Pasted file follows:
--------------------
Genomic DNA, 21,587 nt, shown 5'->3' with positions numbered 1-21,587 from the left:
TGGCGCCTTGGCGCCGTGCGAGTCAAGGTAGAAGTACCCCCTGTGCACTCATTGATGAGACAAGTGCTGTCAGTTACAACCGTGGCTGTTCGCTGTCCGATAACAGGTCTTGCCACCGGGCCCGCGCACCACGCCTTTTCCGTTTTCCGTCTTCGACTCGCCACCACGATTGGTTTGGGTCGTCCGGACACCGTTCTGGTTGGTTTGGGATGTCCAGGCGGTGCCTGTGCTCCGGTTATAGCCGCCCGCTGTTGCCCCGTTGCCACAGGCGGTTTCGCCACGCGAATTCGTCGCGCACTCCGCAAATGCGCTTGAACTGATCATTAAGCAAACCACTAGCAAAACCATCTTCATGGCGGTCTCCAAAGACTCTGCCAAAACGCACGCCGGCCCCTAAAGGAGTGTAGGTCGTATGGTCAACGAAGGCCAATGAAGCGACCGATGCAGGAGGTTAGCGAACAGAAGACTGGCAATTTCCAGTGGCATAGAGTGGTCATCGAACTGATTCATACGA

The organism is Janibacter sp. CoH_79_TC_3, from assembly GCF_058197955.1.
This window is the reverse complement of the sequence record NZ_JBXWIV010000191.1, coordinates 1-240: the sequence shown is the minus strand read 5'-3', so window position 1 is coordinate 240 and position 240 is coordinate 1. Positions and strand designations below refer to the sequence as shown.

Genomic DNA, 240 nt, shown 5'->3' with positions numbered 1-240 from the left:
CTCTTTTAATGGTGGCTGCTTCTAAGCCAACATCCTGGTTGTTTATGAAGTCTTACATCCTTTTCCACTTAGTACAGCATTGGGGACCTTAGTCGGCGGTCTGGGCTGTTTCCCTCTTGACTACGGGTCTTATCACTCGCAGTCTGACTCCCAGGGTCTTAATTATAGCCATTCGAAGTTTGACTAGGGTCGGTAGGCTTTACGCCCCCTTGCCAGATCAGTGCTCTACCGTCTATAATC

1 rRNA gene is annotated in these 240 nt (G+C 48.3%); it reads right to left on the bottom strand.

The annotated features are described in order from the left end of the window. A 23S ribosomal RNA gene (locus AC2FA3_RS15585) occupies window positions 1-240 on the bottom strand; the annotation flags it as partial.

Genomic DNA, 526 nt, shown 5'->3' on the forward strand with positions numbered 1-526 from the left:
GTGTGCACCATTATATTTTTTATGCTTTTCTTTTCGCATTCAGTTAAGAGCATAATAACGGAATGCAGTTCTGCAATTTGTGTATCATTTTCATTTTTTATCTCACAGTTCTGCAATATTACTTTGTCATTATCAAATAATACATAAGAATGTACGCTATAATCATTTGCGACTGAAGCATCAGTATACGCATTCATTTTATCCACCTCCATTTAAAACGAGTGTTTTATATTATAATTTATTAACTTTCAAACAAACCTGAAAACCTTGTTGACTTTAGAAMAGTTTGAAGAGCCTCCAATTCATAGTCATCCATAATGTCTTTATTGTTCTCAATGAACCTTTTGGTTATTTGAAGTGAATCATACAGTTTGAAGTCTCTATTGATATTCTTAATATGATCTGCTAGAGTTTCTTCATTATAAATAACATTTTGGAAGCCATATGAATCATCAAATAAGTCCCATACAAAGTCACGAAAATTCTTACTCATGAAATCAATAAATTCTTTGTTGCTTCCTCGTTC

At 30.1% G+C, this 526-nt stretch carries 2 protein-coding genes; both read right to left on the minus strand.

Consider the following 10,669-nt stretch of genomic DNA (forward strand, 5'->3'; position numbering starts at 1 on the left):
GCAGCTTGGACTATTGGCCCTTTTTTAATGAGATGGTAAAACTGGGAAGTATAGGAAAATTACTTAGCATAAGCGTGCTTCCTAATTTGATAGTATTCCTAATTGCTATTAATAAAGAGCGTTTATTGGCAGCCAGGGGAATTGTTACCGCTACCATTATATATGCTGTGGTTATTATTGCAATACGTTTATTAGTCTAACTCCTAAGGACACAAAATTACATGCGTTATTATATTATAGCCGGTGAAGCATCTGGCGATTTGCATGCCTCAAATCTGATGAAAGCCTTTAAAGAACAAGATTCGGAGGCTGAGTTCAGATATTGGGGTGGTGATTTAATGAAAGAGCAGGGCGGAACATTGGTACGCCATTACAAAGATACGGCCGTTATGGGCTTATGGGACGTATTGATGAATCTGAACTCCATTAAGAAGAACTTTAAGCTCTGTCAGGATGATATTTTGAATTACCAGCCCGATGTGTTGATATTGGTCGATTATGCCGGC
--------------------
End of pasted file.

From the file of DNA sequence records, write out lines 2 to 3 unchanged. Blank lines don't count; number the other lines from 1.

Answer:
TGGCGCCTTGGCGCCGTGCGAGTCAAGGTAGAAGTACCCCCTGTGCACTCATTGATGAGACAAGTGCTGTCAGTTACAACCGTGGCTGTTCGCTGTCCGATAACAGGTCTTGCCACCGGGCCCGCGCACCACGCCTTTTCCGTTTTCCGTCTTCGACTCGCCACCACGATTGGTTTGGGTCGTCCGGACACCGTTCTGGTTGGTTTGGGATGTCCAGGCGGTGCCTGTGCTCCGGTTATAGCCGCCCGCTGTTGCCCCGTTGCCACAGGCGGTTTCGCCACGCGAATTCGTCGCGCACTCCGCAAATGCGCTTGAACTGATCATTAAGCAAACCACTAGCAAAACCATCTTCATGGCGGTCTCCAAAGACTCTGCCAAAACGCACGCCGGCCCCTAAAGGAGTGTAGGTCGTATGGTCAACGAAGGCCAATGAAGCGACCGATGCAGGAGGTTAGCGAACAGAAGACTGGCAATTTCCAGTGGCATAGAGTGGTCATCGAACTGATTCATACGA

The organism is Janibacter sp. CoH_79_TC_3, from assembly GCF_058197955.1.